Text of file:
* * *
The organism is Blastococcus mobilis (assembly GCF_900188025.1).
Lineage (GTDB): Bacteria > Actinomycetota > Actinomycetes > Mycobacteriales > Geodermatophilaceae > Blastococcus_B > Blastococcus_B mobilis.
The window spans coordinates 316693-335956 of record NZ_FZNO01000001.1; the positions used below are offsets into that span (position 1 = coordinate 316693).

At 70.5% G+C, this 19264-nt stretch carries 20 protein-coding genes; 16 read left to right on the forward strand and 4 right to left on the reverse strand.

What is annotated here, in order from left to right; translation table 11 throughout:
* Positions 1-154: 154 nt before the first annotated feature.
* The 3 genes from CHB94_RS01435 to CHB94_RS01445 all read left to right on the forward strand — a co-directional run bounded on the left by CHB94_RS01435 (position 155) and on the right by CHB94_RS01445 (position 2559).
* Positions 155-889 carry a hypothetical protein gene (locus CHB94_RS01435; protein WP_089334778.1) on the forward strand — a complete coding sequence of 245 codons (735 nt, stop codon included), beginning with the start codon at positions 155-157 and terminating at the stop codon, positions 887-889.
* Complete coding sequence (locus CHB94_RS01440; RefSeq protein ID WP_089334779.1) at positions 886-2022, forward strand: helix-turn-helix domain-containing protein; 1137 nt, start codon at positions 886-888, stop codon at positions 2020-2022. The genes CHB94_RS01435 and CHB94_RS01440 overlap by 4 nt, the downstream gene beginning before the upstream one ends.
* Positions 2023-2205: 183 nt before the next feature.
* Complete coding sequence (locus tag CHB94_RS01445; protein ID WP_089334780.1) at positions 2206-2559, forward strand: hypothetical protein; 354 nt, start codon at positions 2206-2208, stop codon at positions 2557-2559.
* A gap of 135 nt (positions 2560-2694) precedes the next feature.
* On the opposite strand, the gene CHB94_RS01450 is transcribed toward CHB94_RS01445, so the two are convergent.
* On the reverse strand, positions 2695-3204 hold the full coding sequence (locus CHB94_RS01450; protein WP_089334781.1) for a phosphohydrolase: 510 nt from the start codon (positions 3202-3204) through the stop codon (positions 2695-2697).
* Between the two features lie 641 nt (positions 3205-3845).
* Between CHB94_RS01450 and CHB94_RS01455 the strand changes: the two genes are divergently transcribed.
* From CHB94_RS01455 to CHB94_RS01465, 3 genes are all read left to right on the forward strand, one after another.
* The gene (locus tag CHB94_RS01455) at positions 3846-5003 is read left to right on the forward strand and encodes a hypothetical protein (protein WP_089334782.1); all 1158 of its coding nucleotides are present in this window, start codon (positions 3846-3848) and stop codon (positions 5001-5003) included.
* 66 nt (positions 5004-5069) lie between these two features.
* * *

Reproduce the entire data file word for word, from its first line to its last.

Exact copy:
The organism is Blastococcus mobilis (assembly GCF_900188025.1).
Lineage (GTDB): Bacteria > Actinomycetota > Actinomycetes > Mycobacteriales > Geodermatophilaceae > Blastococcus_B > Blastococcus_B mobilis.
The window spans coordinates 316693-335956 of record NZ_FZNO01000001.1; the positions used below are offsets into that span (position 1 = coordinate 316693).

At 70.5% G+C, this 19264-nt stretch carries 20 protein-coding genes; 16 read left to right on the forward strand and 4 right to left on the reverse strand.

What is annotated here, in order from left to right; translation table 11 throughout:
* Positions 1-154: 154 nt before the first annotated feature.
* The 3 genes from CHB94_RS01435 to CHB94_RS01445 all read left to right on the forward strand — a co-directional run bounded on the left by CHB94_RS01435 (position 155) and on the right by CHB94_RS01445 (position 2559).
* Positions 155-889 carry a hypothetical protein gene (locus CHB94_RS01435; protein WP_089334778.1) on the forward strand — a complete coding sequence of 245 codons (735 nt, stop codon included), beginning with the start codon at positions 155-157 and terminating at the stop codon, positions 887-889.
* Complete coding sequence (locus CHB94_RS01440; RefSeq protein ID WP_089334779.1) at positions 886-2022, forward strand: helix-turn-helix domain-containing protein; 1137 nt, start codon at positions 886-888, stop codon at positions 2020-2022. The genes CHB94_RS01435 and CHB94_RS01440 overlap by 4 nt, the downstream gene beginning before the upstream one ends.
* Positions 2023-2205: 183 nt before the next feature.
* Complete coding sequence (locus tag CHB94_RS01445; protein ID WP_089334780.1) at positions 2206-2559, forward strand: hypothetical protein; 354 nt, start codon at positions 2206-2208, stop codon at positions 2557-2559.
* A gap of 135 nt (positions 2560-2694) precedes the next feature.
* On the opposite strand, the gene CHB94_RS01450 is transcribed toward CHB94_RS01445, so the two are convergent.
* On the reverse strand, positions 2695-3204 hold the full coding sequence (locus CHB94_RS01450; protein WP_089334781.1) for a phosphohydrolase: 510 nt from the start codon (positions 3202-3204) through the stop codon (positions 2695-2697).
* Between the two features lie 641 nt (positions 3205-3845).
* Between CHB94_RS01450 and CHB94_RS01455 the strand changes: the two genes are divergently transcribed.
* From CHB94_RS01455 to CHB94_RS01465, 3 genes are all read left to right on the forward strand, one after another.
* The gene (locus tag CHB94_RS01455) at positions 3846-5003 is read left to right on the forward strand and encodes a hypothetical protein (protein WP_089334782.1); all 1158 of its coding nucleotides are present in this window, start codon (positions 3846-3848) and stop codon (positions 5001-5003) included.
* 66 nt (positions 5004-5069) lie between these two features.